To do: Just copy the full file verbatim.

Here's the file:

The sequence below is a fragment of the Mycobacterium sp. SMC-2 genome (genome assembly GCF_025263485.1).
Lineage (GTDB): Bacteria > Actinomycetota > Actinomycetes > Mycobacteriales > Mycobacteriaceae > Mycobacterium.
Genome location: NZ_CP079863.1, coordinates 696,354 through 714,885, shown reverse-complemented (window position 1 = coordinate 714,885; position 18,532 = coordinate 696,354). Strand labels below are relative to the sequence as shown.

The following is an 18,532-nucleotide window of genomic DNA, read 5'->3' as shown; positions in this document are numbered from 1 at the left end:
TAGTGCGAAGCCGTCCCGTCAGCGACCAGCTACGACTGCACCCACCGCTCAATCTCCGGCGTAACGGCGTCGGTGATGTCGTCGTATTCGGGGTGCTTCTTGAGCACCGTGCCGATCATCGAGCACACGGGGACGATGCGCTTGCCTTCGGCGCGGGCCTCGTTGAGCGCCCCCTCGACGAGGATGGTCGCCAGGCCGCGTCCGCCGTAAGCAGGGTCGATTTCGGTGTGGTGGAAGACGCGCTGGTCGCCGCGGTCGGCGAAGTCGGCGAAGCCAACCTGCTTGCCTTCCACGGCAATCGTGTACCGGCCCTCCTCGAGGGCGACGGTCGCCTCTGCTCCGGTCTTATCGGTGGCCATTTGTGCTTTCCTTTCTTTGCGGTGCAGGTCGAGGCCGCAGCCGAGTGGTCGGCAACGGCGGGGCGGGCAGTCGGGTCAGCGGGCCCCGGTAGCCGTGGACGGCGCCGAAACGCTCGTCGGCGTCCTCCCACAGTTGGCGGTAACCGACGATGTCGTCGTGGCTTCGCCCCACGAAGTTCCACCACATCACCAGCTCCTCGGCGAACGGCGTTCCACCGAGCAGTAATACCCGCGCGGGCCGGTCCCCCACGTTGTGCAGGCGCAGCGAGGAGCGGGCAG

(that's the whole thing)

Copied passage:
The sequence below is a fragment of the Mycobacterium sp. SMC-2 genome (genome assembly GCF_025263485.1).
Lineage (GTDB): Bacteria > Actinomycetota > Actinomycetes > Mycobacteriales > Mycobacteriaceae > Mycobacterium.
Genome location: NZ_CP079863.1, coordinates 696,354 through 714,885, shown reverse-complemented (window position 1 = coordinate 714,885; position 18,532 = coordinate 696,354). Strand labels below are relative to the sequence as shown.

The following is an 18,532-nucleotide window of genomic DNA, read 5'->3' as shown; positions in this document are numbered from 1 at the left end:
TAGTGCGAAGCCGTCCCGTCAGCGACCAGCTACGACTGCACCCACCGCTCAATCTCCGGCGTAACGGCGTCGGTGATGTCGTCGTATTCGGGGTGCTTCTTGAGCACCGTGCCGATCATCGAGCACACGGGGACGATGCGCTTGCCTTCGGCGCGGGCCTCGTTGAGCGCCCCCTCGACGAGGATGGTCGCCAGGCCGCGTCCGCCGTAAGCAGGGTCGATTTCGGTGTGGTGGAAGACGCGCTGGTCGCCGCGGTCGGCGAAGTCGGCGAAGCCAACCTGCTTGCCTTCCACGGCAATCGTGTACCGGCCCTCCTCGAGGGCGACGGTCGCCTCTGCTCCGGTCTTATCGGTGGCCATTTGTGCTTTCCTTTCTTTGCGGTGCAGGTCGAGGCCGCAGCCGAGTGGTCGGCAACGGCGGGGCGGGCAGTCGGGTCAGCGGGCCCCGGTAGCCGTGGACGGCGCCGAAACGCTCGTCGGCGTCCTCCCACAGTTGGCGGTAACCGACGATGTCGTCGTGGCTTCGCCCCACGAAGTTCCACCACATCACCAGCTCCTCGGCGAACGGCGTTCCACCGAGCAGTAATACCCGCGCGGGCCGGTCCCCCACGTTGTGCAGGCGCAGCGAGGAGCGGGCAG